The Urban Underclass

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Christopher Jencks, Paul E. Peterson
Brookings Institution Press, Aug 9, 2001 - Social Science - 490 pages
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Many believe that the urban underclass in America is a large, rapidly increasing proportion of the population; that crime, teenage pregnancy, and high school dropout rates are escalating; and that welfare rolls are exploding. Yet none of these perceptions is accurate. Here, noted authorities, including William J. Wilson, attempt to separate the truth about poverty, social dislocation, and changes in American family life from the myths that have become part of contemporary folklore.

  

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Contents

The Urban Underclass and the Poverty Paradox
3
Is the American Underclass Growing?
28
Employment and Earnings of Disadvantaged Young Men in a Labor Shortage Economy
103
Gains from Growth? The Impact of Full Employment on Poverty in Boston
122
Labor Force Activity in Chicagos Inner City
135
Have the Rules Changed?
155
Socioeconomic Change and the Decline of Marriage for Blacks and Whites
175
The Meaning of Race for Employers
203
How Much Does a High Schools Racial and Socioeconomic Mix Affect Graduation and Teenage Fertility Rates?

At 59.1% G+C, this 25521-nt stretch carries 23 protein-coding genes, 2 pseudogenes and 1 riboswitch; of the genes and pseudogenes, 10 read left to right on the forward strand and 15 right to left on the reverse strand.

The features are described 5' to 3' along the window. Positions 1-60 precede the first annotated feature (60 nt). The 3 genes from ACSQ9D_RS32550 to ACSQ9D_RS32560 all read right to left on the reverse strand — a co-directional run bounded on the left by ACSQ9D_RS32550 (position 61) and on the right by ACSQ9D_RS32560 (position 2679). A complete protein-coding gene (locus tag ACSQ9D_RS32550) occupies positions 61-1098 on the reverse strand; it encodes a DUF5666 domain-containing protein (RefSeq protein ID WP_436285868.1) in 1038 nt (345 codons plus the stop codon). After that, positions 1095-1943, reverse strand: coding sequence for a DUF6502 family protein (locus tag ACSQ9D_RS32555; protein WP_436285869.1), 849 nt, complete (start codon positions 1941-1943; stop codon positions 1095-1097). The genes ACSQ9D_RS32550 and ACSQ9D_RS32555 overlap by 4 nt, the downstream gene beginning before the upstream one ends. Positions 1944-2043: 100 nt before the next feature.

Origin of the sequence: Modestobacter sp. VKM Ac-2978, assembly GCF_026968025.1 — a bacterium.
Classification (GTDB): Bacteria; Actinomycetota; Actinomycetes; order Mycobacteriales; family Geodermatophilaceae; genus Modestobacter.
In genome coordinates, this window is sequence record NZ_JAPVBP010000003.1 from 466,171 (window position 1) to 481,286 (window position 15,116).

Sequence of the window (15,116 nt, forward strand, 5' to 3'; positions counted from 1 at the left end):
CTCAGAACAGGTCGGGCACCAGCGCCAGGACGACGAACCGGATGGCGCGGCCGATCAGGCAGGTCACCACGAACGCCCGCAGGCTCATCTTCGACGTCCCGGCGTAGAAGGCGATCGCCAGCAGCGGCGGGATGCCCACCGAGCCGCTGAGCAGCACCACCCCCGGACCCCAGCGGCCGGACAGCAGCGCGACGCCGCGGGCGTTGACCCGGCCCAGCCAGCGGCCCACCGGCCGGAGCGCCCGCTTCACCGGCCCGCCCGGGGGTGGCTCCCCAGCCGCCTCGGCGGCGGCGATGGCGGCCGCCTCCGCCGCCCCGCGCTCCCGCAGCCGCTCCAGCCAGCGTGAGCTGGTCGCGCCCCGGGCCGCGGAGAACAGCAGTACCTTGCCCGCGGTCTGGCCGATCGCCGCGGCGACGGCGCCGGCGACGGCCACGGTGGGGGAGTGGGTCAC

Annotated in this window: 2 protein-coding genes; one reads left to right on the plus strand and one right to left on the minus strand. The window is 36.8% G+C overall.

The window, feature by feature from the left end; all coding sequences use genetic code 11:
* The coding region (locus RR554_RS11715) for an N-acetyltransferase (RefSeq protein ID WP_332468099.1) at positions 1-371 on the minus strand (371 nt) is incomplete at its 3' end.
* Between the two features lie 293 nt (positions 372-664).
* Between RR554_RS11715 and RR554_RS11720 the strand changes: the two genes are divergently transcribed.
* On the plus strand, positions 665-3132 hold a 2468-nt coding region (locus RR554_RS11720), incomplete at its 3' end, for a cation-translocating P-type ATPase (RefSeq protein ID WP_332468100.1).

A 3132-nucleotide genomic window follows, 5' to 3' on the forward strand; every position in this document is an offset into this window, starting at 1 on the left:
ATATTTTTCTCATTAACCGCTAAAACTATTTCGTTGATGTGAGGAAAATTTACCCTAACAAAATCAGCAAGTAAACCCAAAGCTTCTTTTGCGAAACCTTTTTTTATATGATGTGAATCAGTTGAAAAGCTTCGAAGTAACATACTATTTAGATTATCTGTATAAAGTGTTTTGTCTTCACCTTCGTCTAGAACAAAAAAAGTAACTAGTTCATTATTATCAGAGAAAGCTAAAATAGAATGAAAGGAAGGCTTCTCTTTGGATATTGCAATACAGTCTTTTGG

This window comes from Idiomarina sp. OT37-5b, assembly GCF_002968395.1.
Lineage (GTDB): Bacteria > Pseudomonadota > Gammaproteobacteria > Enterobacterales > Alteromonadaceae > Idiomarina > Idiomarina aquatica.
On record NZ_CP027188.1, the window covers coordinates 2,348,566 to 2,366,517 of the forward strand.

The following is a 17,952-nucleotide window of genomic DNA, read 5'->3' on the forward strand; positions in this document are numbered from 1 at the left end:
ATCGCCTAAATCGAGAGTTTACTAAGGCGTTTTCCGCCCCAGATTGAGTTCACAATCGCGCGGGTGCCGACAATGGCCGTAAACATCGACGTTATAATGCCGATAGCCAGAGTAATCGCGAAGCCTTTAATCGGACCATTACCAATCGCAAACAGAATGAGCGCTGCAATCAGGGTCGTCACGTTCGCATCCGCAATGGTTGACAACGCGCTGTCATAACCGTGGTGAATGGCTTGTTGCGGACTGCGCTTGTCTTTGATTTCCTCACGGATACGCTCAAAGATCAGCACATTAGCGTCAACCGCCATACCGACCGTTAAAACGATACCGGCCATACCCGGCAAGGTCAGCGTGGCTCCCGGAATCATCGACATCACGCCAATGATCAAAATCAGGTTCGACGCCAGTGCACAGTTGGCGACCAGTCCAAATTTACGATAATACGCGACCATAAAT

321
Employment and Earnings of LowIncome Blacks Who Move to MiddleClass Suburbs
342
The Political Behavior of Poor People
357
Neighborhood Effects on Teenage Pregnancy
375
Culture Rationality and the Underclass
399
Politically Viable Policies to Combat Poverty in the United States
411
An Alternative View
437
Public Policy Research and The Truly Disadvantaged
460

Ghetto Poverty in the United States 19701980
235
Residential Segregation of Social and Economic Groups among Blacks 197080
274
Effects of Neighborhoods on Dropping Out of School and Teenage Childbearing
299

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Page 478 - Accordingly, the hidden agenda for liberal policymakers is to improve the life chances of truly disadvantaged groups such as the ghetto underclass by emphasizing programs to which the more advantaged groups of all races and class backgrounds can positively relate.

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About the author (2001)

Christopher Jencks is the Malcolm Wiener Professor of Social Policy at Harvard's John F. Kennedy School of Government, the author of The Homeless(Harvard, 1994) and Rethinking Social Policy: Race, Poverty, and the Underclass(Harperperennial, 1993), and the coeditor of The Urban Underclass(Brookings, 1991). Paul E. Petersonis the Henry Lee Shattuck Professor of Government at Harvard, the director of PEPG, and a senior fellow at the Hoover Institution. He is author or editor of numerous books, including The Education Gap: Vouchers and Urban Schools, with William G. Howell (Brookings, 2004 and 2006). He is coeditor (with Martin West) of No Child Left Behind? The Practice and Politics of School Accountability(Brookings, 2003).

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